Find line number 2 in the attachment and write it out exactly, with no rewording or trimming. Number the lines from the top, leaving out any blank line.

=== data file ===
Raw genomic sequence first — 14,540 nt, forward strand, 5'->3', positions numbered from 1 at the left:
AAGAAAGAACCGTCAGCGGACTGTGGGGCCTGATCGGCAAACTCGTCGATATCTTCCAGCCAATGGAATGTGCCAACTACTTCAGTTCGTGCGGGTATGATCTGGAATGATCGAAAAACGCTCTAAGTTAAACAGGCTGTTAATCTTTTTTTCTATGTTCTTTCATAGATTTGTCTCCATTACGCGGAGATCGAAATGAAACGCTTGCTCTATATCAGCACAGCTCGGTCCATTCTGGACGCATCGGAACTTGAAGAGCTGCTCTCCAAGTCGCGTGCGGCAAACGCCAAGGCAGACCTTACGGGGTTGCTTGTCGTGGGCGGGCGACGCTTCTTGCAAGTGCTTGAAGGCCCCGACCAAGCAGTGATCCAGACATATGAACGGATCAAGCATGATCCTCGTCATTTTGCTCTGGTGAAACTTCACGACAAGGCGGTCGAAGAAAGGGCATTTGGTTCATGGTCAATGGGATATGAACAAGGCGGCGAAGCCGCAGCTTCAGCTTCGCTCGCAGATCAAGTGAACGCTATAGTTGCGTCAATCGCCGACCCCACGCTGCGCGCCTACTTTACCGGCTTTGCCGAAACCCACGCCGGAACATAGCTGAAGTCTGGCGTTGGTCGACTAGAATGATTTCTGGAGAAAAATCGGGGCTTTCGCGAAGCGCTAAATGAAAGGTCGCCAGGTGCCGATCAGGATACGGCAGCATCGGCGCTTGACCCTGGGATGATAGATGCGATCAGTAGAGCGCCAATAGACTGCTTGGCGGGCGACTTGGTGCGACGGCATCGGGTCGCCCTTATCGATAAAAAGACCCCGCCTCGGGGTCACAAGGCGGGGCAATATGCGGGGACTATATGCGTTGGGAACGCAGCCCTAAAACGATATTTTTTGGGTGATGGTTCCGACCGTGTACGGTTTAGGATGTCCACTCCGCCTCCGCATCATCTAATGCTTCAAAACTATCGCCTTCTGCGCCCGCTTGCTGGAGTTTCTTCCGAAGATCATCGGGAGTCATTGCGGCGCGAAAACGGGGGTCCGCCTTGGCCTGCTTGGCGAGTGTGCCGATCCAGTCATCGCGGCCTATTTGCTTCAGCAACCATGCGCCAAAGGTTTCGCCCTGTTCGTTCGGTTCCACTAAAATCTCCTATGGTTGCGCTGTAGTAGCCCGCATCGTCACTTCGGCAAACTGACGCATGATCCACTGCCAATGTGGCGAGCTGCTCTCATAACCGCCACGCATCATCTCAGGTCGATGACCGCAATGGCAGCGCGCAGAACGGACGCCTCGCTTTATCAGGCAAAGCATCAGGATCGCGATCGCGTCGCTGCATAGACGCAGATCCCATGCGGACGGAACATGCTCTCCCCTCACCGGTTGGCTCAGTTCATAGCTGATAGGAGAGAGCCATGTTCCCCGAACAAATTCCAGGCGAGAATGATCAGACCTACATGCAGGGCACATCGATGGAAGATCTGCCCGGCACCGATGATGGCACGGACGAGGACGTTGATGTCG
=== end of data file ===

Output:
AAGAAAGAACCGTCAGCGGACTGTGGGGCCTGATCGGCAAACTCGTCGATATCTTCCAGCCAATGGAATGTGCCAACTACTTCAGTTCGTGCGGGTATGATCTGGAATGATCGAAAAACGCTCTAAGTTAAACAGGCTGTTAATCTTTTTTTCTATGTTCTTTCATAGATTTGTCTCCATTACGCGGAGATCGAAATGAAACGCTTGCTCTATATCAGCACAGCTCGGTCCATTCTGGACGCATCGGAACTTGAAGAGCTGCTCTCCAAGTCGCGTGCGGCAAACGCCAAGGCAGACCTTACGGGGTTGCTTGTCGTGGGCGGGCGACGCTTCTTGCAAGTGCTTGAAGGCCCCGACCAAGCAGTGATCCAGACATATGAACGGATCAAGCATGATCCTCGTCATTTTGCTCTGGTGAAACTTCACGACAAGGCGGTCGAAGAAAGGGCATTTGGTTCATGGTCAATGGGATATGAACAAGGCGGCGAAGCCGCAGCTTCAGCTTCGCTCGCAGATCAAGTGAACGCTATAGTTGCGTCAATCGCCGACCCCACGCTGCGCGCCTACTTTACCGGCTTTGCCGAAACCCACGCCGGAACATAGCTGAAGTCTGGCGTTGGTCGACTAGAATGATTTCTGGAGAAAAATCGGGGCTTTCGCGAAGCGCTAAATGAAAGGTCGCCAGGTGCCGATCAGGATACGGCAGCATCGGCGCTTGACCCTGGGATGATAGATGCGATCAGTAGAGCGCCAATAGACTGCTTGGCGGGCGACTTGGTGCGACGGCATCGGGTCGCCCTTATCGATAAAAAGACCCCGCCTCGGGGTCACAAGGCGGGGCAATATGCGGGGACTATATGCGTTGGGAACGCAGCCCTAAAACGATATTTTTTGGGTGATGGTTCCGACCGTGTACGGTTTAGGATGTCCACTCCGCCTCCGCATCATCTAATGCTTCAAAACTATCGCCTTCTGCGCCCGCTTGCTGGAGTTTCTTCCGAAGATCATCGGGAGTCATTGCGGCGCGAAAACGGGGGTCCGCCTTGGCCTGCTTGGCGAGTGTGCCGATCCAGTCATCGCGGCCTATTTGCTTCAGCAACCATGCGCCAAAGGTTTCGCCCTGTTCGTTCGGTTCCACTAAAATCTCCTATGGTTGCGCTGTAGTAGCCCGCATCGTCACTTCGGCAAACTGACGCATGATCCACTGCCAATGTGGCGAGCTGCTCTCATAACCGCCACGCATCATCTCAGGTCGATGACCGCAATGGCAGCGCGCAGAACGGACGCCTCGCTTTATCAGGCAAAGCATCAGGATCGCGATCGCGTCGCTGCATAGACGCAGATCCCATGCGGACGGAACATGCTCTCCCCTCACCGGTTGGCTCAGTTCATAGCTGATAGGAGAGAGCCATGTTCCCCGAACAAATTCCAGGCGAGAATGATCAGACCTACATGCAGGGCACATCGATGGAAGATCTGCCCGGCACCGATGATGGCACGGACGAGGACGTTGATGTCG